In a film school, film-making is the only discipline taught, whereas it is one of many in a design school. This seemingly creates a porous situation where disciplines can inspire and influence each other almost by default. But in reality, it is not so simple. For even within the design disciplines, the same tools and concepts -applied to textile, furniture or business services- create completely different insights and creative solutions. It is not possible therefore to simply ‘translate’ either these skill sets or insights directly into film-making. But becoming aware of different ways of thinking, making and using, provide a context, and a contagion if you will, of thinking one’s own discipline afresh.
The digital too has created both crisis and opportunity for a new film narrative. Trained in celluloid myself, yet having had to work this past decade almost exclusively in video, that too in its variously shifting registers, has often been de-stabilizing, the ground beneath my feet shifting constantly. This generation of students though, are digital born and work with the DSLR still/video cameras, with no mental hangover or hallucinations of other film registers. Engaging with them has on the one hand naturalized the digital for me, and on the other, de-programmed me from certain aesthetic criteria that I had taken as a given in cinema. Let me explain.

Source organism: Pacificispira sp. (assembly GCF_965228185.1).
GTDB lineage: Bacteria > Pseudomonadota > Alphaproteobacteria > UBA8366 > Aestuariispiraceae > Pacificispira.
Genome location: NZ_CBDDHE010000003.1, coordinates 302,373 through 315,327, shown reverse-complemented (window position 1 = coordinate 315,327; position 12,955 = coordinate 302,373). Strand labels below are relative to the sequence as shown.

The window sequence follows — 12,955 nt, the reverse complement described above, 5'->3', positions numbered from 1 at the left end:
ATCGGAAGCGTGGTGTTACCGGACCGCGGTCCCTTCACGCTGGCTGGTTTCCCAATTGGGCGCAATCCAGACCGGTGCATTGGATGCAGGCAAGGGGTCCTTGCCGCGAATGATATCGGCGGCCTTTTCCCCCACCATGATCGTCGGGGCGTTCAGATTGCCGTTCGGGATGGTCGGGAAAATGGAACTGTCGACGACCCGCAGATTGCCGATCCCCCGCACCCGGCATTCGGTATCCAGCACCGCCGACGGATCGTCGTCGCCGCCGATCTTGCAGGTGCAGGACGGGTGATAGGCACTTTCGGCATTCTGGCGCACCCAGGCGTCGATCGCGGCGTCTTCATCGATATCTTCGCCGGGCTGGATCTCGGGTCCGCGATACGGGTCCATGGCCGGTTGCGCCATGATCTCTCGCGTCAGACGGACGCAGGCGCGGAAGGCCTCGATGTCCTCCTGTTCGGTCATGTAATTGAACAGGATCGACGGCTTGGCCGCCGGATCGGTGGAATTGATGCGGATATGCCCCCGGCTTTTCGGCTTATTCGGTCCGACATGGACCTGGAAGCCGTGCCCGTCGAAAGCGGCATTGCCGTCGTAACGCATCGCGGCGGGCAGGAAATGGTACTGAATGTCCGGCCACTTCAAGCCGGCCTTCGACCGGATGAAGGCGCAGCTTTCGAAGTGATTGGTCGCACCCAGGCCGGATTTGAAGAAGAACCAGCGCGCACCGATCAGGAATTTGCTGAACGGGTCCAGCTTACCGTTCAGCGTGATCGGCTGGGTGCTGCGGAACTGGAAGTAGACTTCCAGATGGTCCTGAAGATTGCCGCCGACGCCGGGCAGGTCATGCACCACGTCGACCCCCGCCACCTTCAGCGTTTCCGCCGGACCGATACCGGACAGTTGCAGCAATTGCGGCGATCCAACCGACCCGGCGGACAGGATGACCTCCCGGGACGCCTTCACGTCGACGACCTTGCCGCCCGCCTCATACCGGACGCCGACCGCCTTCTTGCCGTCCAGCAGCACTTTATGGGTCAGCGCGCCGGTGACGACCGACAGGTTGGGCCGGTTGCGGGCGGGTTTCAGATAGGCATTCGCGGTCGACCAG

Special effects in the digital platform can be highly precise, as the registration system is numeric – i.e. program-able – code. For this same reason, it can also be highly intuitive. With slow motion for instance, 48 frames (twice 24) in celluloid, is a 100 % reduction in speed. With the digital though, the shot can be physically stretched on the timeline to whatever decimal percentage feels right. This surely is the true invocation of memory and dreamtime, neither of which unfold in a given speed for all of us, or is even necessarily in slow motion – that too is perhaps only a celluloid convention. In truth, both memory and dream are nothing but highly differentiated registers of experiential time, regardless of their content! This is the kind of affordance digital technology offers almost by default. It is our conceptual parameters that need to evolve, to take advantage of the technology.